While visiting family over the weekend I was exposed to a magnificent pantry full of delights and of course it being a family member there was Lusty Monk in the fridge so I induldged in the creation of a new Lusty Monk Marinade Sauce:
2 chicken breasts
1 teasponn Trader Joe’s Organic Blue Agave Sweetener
dash of minced onions
dash fresh cilantro
2 teaspoons California Olive Ranch ExtraVirgin Olive Oil (the stuff I was told was for special use)
1 teaspoon Ingleby Farms Hot Pepper Dill Vinegar
dash of Weber Kick’n Chicken Seasoning
2 tablesppons Worcestershire Sauce
2 tablesoon Lusty Monk Original Sin Mustard
1 teaspoon maple syrup
1 tablespoon Mesquite bbq sauce
1/4 cup of your favorite bbq sauce
Mix and marinate chicken. (I marinated for about three hours)
I added sweet potatoes and a garden fresh large red hot
White Heat Lusty Monk Stovetop Baked Beans Ingredients:
1 lb dry small white beans, such as cannellini beans (or 3 15-ounce cans of white beans)
1 white onion, chopped
2 garlic cloves, peeled and smashed
1 Tbsp Cilantro
1 teaspoon salt
1/4 cup molasses or Karo Corn Syrup
3 Tbsp apple cider vinegar
2 Tbsp Lusty Monk Original Sin Mustard
dash of Momoun’s Hot Sauce, this stuff is the shizzle (or cayenne pepper if you don’t have Hot Sauce)
¼ teaspoon cumin pepper
1 teaspoon Pepper corn marinade
1 teaspoon Sweet Vidalia Onion dressing
1 teaspoon Phickles Pickles juice
1 slice raw thick-cut bacon
5 slices cooked thick-cut bacon, chopped
¼ red onion, finely chopped Directions:
1) If you are using canned beans, drain the beans, put them in a large pot and skip to step 4. Put dry beans in a large pot. Cover with water by 2 inches and refrigerate overnight. Alternatively, bring beans to a boil, remove from heat and let cool for an hour.
2) Drain the beans and rinse them. Add them to a large pot. Cover with 1 inch of chicken broth. Add garlic and chopped Onions, . Heat to a simmer and let cook for 1 to 2 hours, until beans are just tender. (Older beans will take longer to cook). Add boiling water to beans if they begin to look dry while cooking.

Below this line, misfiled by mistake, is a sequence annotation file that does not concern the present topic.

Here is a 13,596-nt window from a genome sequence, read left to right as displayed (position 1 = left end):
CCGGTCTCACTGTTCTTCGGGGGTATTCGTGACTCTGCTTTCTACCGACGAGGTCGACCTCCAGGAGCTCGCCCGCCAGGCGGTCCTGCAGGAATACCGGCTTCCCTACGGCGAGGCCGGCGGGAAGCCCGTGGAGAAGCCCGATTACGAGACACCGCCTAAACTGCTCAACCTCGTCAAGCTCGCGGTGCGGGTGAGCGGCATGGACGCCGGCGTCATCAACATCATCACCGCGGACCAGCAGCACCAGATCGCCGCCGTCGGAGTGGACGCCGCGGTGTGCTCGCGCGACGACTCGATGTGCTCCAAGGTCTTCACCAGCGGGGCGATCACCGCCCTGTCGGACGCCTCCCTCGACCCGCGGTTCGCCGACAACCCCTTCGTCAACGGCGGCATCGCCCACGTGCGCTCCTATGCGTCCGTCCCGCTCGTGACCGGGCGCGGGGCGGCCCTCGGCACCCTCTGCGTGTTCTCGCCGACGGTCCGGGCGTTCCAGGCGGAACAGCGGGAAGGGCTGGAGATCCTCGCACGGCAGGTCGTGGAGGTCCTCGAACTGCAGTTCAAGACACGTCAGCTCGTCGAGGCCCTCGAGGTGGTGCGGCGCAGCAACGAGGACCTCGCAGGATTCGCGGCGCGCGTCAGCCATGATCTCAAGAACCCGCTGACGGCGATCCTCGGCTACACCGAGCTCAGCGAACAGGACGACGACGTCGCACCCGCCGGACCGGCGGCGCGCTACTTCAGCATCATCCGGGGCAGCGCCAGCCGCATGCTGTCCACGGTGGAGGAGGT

3) Remove onion, cloves, and bay leaf. Add 1 teaspoon of salt.
4) In a separate bowl, mix together the mustard, molasses or corn syrup, vinegar, hot sauce, marinade, dressing pickle juice and pepper. Add mixture to beans and stir to combine. Add one slice of raw bacon to the mix. Bring the beans to a simmer. Simmer over low heat for 30-40 minutes until thick. Remove bacon slice (if desired). Add more salt to taste. Bake in oven until desired.
Serve hot, topped with chopped red onions and crumbled bacon.
Athens couple creates “phinancial phuture” with gourmet pickle business
Source: Meg Dure – Athens Patch Angie Tillman took the love of her husband, Phin (short for Phinizy), and a simple green tomato pickle and used it to start her own phantastic phenomena – Phickles Pickles. Together, this local couple proves how phun and phunky it can be to create and market products all over the United States.
Angie and Phin’s story began when they met atAthens First Bank and Trust. Angie was a teller. Phin was a customer. A minor misunderstanding developed one day with a transaction and the two had what Angie refers to as a ”fight.” After all was said and done, Phin offered an apology, and Angie said she would accept if he’d take her out to dinner!
On that date, Phin would offer Angie one of his green tomato pickles, a slice of bread and a cold beer. After a while, he would offer her a proposal of marriage. She accepted all.
As newlyweds, they enjoyed making pickles together and giving them as Christmas gifts to family and friends. And later, in 2009, when Phin’s construction business hit a downward spiral in the sinking economy, they were trying to find a way to, basically, as Angie put it, “make a living.”